Journey through cinema history as we run down the best time travel movies of all time.
We’ve ventured across time and space to bring you our rankings of the best time travel movies of all time. We said time too many times there. And again.
Time travel movies can be hit or miss, depending on how they approach the science of the subject. If a movie tries too hard to take their subject seriously, but leaves massive plot holes throughout, it will be soundly derided by fans of the genre. Those that play flippantly with the idea of time travel will be more welcome, but might still be regarded as popcorn fodder rather than a serious approach to a difficult subject.
Movies like Timeline were fun, but frustratingly error-ridden. It takes a serious look at the paradoxes involved with time travel to successfully navigate these often-convoluted and strange timelines. Even Avengers: Endgame, which is backed by one of the largest media giants in the world, got many things wrong. Still, there is something exciting and engaging when it comes to the prospect of seeing our heroes travel back to stop some great cataclysm or to just simply live the life they thought they would have.
Whether you like movies that are steeped in the science of the genre, or those that use time travel as a vehicle for shenanigans, this list covers them all. We combed through many of the movies created throughout the storied history of this sci-fi staple, and found the best of each particular style.
For other great sci-fi genres, check out our guides to the Alien movies, ranked or the Star Trek movies, ranked. We also have our best space horror movies if you’re looking for interstellar scares.
Right, now let’s get cracking with our best time travel movies list, starting with…
The Bill and Ted franchise are considered family hits for a reason. With the charm of two goofy leads that bumble their way through major historical moments, the movies rely on the time travel conceit to build out and support their silly sense of humor. While the historical moments are considered overly cliché by some, and it’s true that they often misrepresent the moments they are based on, the point of the movie is not to relish in accuracy, but to parody those that try to stick to history all too closely.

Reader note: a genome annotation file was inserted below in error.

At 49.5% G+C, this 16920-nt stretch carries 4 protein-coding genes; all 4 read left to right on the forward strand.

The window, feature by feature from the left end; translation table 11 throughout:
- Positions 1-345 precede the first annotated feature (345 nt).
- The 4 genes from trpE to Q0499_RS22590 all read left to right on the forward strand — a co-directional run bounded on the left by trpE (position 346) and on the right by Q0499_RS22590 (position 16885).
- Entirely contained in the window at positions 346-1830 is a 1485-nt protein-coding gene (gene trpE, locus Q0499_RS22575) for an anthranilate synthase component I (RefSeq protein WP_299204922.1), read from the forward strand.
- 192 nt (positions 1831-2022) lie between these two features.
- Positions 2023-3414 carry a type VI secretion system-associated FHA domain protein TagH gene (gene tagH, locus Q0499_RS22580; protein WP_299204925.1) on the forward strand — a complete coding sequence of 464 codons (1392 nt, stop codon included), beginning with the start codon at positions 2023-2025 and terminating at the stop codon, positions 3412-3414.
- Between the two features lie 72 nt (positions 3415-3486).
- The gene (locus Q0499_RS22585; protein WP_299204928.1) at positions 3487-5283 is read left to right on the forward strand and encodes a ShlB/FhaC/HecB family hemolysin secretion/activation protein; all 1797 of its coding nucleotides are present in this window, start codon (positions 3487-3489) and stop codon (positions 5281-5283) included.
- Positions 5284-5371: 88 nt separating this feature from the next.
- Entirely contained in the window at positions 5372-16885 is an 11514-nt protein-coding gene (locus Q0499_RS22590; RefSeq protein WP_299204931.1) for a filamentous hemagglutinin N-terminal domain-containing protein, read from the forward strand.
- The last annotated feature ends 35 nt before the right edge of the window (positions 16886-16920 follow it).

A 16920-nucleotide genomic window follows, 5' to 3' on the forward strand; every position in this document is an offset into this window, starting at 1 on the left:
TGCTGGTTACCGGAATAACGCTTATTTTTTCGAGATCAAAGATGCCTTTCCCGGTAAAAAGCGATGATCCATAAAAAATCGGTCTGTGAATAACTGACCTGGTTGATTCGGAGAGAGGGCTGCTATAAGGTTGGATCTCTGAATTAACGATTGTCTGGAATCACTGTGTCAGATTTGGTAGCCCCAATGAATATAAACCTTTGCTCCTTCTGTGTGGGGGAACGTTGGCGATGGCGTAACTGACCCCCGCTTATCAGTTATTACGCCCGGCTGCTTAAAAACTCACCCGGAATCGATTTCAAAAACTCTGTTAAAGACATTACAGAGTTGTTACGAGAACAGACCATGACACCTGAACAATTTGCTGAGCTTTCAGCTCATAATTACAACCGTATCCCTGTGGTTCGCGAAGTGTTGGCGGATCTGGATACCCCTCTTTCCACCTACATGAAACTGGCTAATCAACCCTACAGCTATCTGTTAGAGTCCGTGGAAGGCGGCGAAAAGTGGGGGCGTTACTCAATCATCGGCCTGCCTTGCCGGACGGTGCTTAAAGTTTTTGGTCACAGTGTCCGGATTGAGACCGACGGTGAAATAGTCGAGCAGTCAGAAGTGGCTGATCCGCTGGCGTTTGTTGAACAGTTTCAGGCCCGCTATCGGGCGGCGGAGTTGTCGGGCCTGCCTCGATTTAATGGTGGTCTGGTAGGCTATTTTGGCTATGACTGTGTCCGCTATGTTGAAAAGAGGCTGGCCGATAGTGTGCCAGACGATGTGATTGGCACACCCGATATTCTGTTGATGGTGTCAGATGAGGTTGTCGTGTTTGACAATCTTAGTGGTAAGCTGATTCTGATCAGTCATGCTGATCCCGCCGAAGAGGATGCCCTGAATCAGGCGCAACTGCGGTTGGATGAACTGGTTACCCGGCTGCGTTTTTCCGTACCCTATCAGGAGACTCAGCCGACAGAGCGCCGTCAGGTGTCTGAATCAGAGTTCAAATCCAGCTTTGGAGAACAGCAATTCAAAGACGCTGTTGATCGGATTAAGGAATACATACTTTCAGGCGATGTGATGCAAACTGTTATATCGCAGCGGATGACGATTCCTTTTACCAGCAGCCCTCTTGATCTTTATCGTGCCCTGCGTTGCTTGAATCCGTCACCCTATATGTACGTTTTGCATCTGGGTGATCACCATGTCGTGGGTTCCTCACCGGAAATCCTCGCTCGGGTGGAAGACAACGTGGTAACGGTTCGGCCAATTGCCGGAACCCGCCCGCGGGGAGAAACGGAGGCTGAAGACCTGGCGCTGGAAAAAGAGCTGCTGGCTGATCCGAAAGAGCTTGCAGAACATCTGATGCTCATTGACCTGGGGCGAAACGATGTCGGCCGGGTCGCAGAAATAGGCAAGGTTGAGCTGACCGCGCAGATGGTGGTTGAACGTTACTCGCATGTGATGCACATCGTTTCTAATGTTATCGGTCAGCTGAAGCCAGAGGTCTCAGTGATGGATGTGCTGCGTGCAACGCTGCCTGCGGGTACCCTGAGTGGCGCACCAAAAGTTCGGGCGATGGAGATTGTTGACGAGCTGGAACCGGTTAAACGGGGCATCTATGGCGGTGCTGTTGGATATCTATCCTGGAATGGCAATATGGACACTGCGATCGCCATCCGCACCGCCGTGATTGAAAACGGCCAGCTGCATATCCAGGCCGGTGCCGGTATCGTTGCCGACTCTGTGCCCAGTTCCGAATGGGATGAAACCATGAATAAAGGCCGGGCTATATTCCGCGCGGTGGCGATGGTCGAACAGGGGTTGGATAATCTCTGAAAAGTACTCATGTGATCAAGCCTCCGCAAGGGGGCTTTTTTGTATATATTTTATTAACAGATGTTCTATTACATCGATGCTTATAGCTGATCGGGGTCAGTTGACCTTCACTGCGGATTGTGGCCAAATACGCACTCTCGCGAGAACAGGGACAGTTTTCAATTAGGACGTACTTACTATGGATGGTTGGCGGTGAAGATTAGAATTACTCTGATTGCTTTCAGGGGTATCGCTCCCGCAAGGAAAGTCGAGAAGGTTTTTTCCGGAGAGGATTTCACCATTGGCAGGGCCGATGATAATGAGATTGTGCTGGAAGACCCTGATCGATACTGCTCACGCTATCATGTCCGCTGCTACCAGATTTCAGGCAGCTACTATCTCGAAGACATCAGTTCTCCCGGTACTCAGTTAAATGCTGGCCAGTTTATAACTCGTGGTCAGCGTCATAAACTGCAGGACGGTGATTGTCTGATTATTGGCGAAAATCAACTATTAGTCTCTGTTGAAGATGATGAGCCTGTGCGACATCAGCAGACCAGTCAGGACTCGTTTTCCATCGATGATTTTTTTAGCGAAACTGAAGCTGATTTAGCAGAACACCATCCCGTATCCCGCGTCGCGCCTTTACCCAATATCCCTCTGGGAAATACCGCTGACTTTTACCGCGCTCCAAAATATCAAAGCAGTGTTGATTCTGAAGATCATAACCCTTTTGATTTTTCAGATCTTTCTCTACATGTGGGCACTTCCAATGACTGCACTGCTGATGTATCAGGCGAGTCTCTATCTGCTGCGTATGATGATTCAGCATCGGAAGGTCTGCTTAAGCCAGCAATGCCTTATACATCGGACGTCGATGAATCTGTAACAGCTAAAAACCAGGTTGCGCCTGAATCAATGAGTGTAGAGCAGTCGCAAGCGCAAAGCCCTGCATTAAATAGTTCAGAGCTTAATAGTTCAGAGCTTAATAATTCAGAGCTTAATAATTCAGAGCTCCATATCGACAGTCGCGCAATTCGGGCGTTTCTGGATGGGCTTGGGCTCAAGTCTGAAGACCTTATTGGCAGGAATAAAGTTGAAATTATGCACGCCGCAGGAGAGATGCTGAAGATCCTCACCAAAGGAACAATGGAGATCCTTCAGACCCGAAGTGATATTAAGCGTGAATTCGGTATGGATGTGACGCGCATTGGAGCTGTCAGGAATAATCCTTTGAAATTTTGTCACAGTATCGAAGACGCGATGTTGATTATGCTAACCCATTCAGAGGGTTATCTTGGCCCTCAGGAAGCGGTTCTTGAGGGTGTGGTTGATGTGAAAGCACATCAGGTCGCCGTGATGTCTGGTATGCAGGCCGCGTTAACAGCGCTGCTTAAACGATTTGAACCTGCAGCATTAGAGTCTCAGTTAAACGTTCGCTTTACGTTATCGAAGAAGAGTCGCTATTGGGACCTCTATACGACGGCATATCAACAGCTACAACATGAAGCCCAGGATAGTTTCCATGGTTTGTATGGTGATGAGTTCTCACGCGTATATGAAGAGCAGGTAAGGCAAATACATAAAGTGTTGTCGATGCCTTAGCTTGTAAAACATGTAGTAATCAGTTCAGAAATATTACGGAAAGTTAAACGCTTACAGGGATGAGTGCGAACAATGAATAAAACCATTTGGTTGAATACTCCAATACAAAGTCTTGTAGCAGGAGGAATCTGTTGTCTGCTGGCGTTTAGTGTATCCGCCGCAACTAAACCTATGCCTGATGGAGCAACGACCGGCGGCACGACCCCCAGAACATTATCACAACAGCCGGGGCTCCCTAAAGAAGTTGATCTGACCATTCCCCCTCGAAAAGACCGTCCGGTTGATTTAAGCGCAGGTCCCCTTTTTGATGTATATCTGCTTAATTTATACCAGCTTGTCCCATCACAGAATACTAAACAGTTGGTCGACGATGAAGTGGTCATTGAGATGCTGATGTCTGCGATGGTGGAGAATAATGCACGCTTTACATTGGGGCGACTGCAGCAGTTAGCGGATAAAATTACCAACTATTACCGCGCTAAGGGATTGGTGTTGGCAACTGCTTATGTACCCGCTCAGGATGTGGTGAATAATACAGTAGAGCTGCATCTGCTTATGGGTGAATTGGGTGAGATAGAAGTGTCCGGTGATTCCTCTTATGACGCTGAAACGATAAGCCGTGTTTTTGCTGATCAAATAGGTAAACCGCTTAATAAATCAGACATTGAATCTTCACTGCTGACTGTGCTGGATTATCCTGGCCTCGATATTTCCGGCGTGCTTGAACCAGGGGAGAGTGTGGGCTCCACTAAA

In order to ensure a future utopian society created by the titular characters, Rufus travels back in time to the 1980s to help Bill and Ted pass a history class. In order to understand the perspective of the historic figures they are supposed to be researching, the trio travel through time to meet each of them.
Without going into spoilers, decisions made by the pair of heroes as well as Rufus would, if not for the movie completely ignoring them, destroy history as it is known. While this is frustrating for anyone looking for a movie that takes paradoxes seriously, that doesn’t keep Bill and Ted’s Excellent Adventure from being a fun, engaging flick that should be watched with brains mostly turned off.
While many movies are poorly received due to their failure to properly respect their own laws of time, Deadpool 2 was given generally positive reviews from critics for intentionally doing the same. In true fashion of the character, Deadpool 2 pokes fun at time travel clichés and tropes, finding ways to both incorporate as well as deride them.
After Ryan Reynolds’ Deadpool joins the X-Men they take a young mutant, Russell, under their care. However, his actions in the future lead the mutant cyborg Cable to travel back in time in order to kill Russell and prevent his own tragedy from occurring.
Multiple fourth-wall breaking jokes are made about the villains striking similarities to a certain futuristic machine that is mentioned later in this list. And also similarly, the movie strikes a balance in approaching the anti-hero trope that is often associated with these androids from the future. We’re looking at you Dragon Ball Z.
Bruce Willis’ most recent foray into time travel, Looper is a mind-bending movie that attempts to tackle the grandfather paradox. Although it falls a bit short of this lofty goal, it still maintains a good narrative that builds to an intense climax that uses the universe’s rules against the main villain in unique ways.
Time travel is ubiquitous in the world of Looper. Unfortunately, a crime syndicate has figured out a way to use this to “lose bodies” by sending their victims back in time to be killed by employees working in the past (or present, if you’re the employee). When Joe, played by Joseph Gordon-Levitt, is hired to kill his older self, played by Bruce Willis, he fails to do so, setting off an intense chase for JGL to correct his mistake.
Ultimately, the movie sets out its own rules for time travel. When young Joe gets a cut, a scar appears on old Joe. This concept progresses through the movie to an ending that may not be temporally possible, but that works to bring closure to the loop.
As the culmination of a storyline spanning over 20 movies, Avengers: Endgame had a serious amount of great moments to look back on in its finale of the Avengers’ stories. After having gone through far-flung cosmic adventures, as well as into subatomic realms, there was only one novel place the Avengers could go: Back in time.
After Thanos wipes out half of all life in the universe with the Snap (or the Blip) in Infinity War, he destroys the Infinity Stones before being killed by a vengeful Thor. With the stones destroyed, the remaining Avengers travel back in time to collect them from various points in the timeline, so that they may restore the universe to what it once was.
During their travels, the Avengers are met with spectacular fight scenes, heart-wrenching deaths, and great callback moments that reward long-time fans of the series. While it can be viewed just alongside Infinity War as a sequel, it needs to be seen after having watched all of the MCU in order to appreciate just how far the Avengers have come.